On July 1, the Biden administration released part 1 of the No Surprises Act interim final rule. Passed as part of the Consolidated Appropriations Act of 2021, the rule establishes new patient protections from balanced billing and excessive cost-sharing, known as surprise billing.
The rule was released by the departments of Health and Human Services (HHS), the Treasury, and Labor and the Office of Personnel Management. It bars health care insurers, carriers, and providers from billing patients more than in-network cost-sharing amounts in certain circumstances. The rule addresses several provisions in the law, including:
- the ban on balance billing for certain out-of-network services;
- the notice-and-consent process;
- how patient cost-sharing must be calculated; and
- a complaint process for potential violations.
The ban on surprise billing applies to emergency services, air ambulance services provided by out-of-network providers, and non-emergency services provided by out-of-network providers at in-network facilities in certain circumstances.
Details of the Rule
Under this interim final rule, emergency services include those in an emergency department of a hospital or an independent freestanding emergency department, as well as post-stabilization services in certain instances. The rule provides a detailed definition of emergency and post-stabilization services. If a plan provides benefits for emergency services, this rule requires emergency services to be covered regardless of:
- prior authorization;
- whether the provider is in-network or at an in-network emergency facility; and
- terms or conditions of the coverage other than the exclusion or coordination of benefits, or a permitted affiliation or waiting period.
The rule largely adopts the No Surprises Act statutory language on cost-sharing for emergency services provided at out-of-network emergency facilities and for non-emergency services provided by out-of-network providers at an in-network facility. Cost-sharing for these services will be equal to the “recognized amount” for such services, based on an amount determined under specific state law or the lesser of the billed charge or qualifying payment amount (QPA). The rule defines the methodology for calculating the QPA and outlines information the payer must disclose regarding the QPA.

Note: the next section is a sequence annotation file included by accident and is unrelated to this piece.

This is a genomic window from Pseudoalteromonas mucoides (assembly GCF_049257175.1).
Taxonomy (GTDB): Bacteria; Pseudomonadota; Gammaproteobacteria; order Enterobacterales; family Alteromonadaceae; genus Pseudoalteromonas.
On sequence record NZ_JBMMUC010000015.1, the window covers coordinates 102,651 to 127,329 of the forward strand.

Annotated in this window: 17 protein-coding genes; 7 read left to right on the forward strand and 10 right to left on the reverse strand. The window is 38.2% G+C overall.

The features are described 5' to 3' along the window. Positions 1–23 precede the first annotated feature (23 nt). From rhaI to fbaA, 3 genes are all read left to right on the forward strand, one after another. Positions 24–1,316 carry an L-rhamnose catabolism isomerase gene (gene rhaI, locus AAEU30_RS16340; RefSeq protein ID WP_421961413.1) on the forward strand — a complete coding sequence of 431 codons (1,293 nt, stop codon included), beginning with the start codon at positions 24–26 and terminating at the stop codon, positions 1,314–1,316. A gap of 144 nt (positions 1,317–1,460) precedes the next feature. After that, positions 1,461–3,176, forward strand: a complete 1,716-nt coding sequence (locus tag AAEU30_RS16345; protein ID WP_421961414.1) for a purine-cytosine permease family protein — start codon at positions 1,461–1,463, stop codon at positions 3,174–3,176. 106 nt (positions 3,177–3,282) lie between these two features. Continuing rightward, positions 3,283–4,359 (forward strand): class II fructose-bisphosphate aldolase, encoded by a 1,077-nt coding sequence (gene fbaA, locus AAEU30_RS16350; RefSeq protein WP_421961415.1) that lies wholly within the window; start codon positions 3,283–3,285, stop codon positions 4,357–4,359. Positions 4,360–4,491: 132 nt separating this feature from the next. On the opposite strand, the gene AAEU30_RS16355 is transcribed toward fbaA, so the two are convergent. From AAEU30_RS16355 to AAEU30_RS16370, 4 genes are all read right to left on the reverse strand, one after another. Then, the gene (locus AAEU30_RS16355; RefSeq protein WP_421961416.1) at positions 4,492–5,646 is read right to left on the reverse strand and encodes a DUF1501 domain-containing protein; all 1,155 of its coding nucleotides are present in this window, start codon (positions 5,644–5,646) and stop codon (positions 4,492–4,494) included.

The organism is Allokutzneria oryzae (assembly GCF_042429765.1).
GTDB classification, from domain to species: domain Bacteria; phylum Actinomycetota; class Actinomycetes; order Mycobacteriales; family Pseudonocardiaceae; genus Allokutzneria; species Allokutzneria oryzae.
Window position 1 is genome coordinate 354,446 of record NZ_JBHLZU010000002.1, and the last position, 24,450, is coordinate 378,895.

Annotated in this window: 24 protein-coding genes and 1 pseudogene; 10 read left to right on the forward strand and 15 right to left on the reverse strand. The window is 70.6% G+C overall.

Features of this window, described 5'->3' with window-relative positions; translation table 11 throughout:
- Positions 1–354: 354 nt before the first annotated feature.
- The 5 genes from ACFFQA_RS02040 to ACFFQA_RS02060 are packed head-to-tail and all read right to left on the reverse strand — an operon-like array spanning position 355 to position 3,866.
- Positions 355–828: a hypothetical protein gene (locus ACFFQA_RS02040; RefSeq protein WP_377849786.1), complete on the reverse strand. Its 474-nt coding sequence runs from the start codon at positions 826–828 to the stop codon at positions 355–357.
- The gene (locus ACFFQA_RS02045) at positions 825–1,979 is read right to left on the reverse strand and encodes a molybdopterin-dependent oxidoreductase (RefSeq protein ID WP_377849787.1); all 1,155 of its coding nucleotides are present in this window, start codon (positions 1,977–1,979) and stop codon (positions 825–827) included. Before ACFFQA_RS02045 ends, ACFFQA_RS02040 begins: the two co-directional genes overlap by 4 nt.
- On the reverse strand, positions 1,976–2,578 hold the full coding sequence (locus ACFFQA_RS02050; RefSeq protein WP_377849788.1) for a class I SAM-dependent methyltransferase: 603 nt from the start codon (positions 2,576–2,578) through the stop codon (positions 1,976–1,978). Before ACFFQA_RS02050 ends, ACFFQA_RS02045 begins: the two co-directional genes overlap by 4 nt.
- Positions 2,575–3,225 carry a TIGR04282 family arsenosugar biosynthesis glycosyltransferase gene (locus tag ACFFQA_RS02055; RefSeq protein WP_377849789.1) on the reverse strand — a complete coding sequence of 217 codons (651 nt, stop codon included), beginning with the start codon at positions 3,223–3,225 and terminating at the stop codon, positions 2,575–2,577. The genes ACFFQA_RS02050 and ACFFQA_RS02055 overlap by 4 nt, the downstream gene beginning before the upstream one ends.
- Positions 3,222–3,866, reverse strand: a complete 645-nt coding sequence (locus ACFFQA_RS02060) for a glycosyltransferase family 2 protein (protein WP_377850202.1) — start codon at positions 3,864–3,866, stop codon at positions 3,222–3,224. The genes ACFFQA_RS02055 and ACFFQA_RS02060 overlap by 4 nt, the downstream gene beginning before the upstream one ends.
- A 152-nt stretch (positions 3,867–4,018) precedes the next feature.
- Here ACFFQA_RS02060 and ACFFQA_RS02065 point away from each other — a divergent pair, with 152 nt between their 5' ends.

This rule also outlines specific notice-and-consent requirements that, if met, allow balanced billing. Requirements are related to the content, method, and timing of notice-and-consent communications; language access; exceptions; and payer notification regarding patient consent.
The departments will issue No Surprises Act regulations in several phases. The second regulation is expected to publish by Oct. 1 and will establish a payer audit process. The third regulation should be published by Dec. 27 and will detail the independent resolution dispute process and patient transparency provisions.
America’s Essential Hospitals is analyzing the interim final rule for comment and will send members a detailed Action Update in the coming days. Stakeholders will have 60 days to comment on the rule once published in the Federal Register.
Contact Senior Director of Policy Erin O’Malley at email@example.com or 202.585.0127 with questions.